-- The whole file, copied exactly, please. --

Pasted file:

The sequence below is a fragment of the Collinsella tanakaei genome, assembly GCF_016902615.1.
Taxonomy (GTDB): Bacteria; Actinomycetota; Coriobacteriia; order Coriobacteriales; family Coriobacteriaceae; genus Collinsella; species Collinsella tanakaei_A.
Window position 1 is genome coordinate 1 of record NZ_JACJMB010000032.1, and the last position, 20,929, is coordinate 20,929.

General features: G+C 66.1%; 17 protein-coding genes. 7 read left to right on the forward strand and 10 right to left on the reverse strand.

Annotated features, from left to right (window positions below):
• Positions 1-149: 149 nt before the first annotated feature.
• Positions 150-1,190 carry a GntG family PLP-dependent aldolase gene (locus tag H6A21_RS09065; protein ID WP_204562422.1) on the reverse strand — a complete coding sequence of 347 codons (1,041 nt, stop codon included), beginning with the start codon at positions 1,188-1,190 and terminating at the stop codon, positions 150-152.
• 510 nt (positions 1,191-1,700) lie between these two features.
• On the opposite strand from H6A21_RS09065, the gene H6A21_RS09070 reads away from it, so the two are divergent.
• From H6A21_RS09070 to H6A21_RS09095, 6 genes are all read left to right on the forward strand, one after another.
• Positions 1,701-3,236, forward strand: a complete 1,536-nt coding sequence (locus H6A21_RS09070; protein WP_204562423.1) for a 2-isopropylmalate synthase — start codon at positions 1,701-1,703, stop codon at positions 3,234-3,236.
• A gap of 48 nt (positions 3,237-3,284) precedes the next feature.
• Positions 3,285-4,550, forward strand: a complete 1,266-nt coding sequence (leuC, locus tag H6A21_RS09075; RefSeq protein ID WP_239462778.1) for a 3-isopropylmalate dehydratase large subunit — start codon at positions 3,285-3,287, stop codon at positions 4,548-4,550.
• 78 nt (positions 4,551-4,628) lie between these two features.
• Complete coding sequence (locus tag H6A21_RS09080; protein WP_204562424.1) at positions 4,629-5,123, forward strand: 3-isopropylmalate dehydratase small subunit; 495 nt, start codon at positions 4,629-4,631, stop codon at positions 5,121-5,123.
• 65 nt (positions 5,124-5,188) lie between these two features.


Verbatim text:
The sequence below is a fragment of the Collinsella tanakaei genome, assembly GCF_016902615.1.
Taxonomy (GTDB): Bacteria; Actinomycetota; Coriobacteriia; order Coriobacteriales; family Coriobacteriaceae; genus Collinsella; species Collinsella tanakaei_A.
Window position 1 is genome coordinate 1 of record NZ_JACJMB010000032.1, and the last position, 20,929, is coordinate 20,929.

General features: G+C 66.1%; 17 protein-coding genes. 7 read left to right on the forward strand and 10 right to left on the reverse strand.

Annotated features, from left to right (window positions below):
• Positions 1-149: 149 nt before the first annotated feature.
• Positions 150-1,190 carry a GntG family PLP-dependent aldolase gene (locus tag H6A21_RS09065; protein ID WP_204562422.1) on the reverse strand — a complete coding sequence of 347 codons (1,041 nt, stop codon included), beginning with the start codon at positions 1,188-1,190 and terminating at the stop codon, positions 150-152.
• 510 nt (positions 1,191-1,700) lie between these two features.
• On the opposite strand from H6A21_RS09065, the gene H6A21_RS09070 reads away from it, so the two are divergent.
• From H6A21_RS09070 to H6A21_RS09095, 6 genes are all read left to right on the forward strand, one after another.
• Positions 1,701-3,236, forward strand: a complete 1,536-nt coding sequence (locus H6A21_RS09070; protein WP_204562423.1) for a 2-isopropylmalate synthase — start codon at positions 1,701-1,703, stop codon at positions 3,234-3,236.
• A gap of 48 nt (positions 3,237-3,284) precedes the next feature.
• Positions 3,285-4,550, forward strand: a complete 1,266-nt coding sequence (leuC, locus tag H6A21_RS09075; RefSeq protein ID WP_239462778.1) for a 3-isopropylmalate dehydratase large subunit — start codon at positions 3,285-3,287, stop codon at positions 4,548-4,550.
• 78 nt (positions 4,551-4,628) lie between these two features.
• Complete coding sequence (locus tag H6A21_RS09080; protein WP_204562424.1) at positions 4,629-5,123, forward strand: 3-isopropylmalate dehydratase small subunit; 495 nt, start codon at positions 4,629-4,631, stop codon at positions 5,121-5,123.
• 65 nt (positions 5,124-5,188) lie between these two features.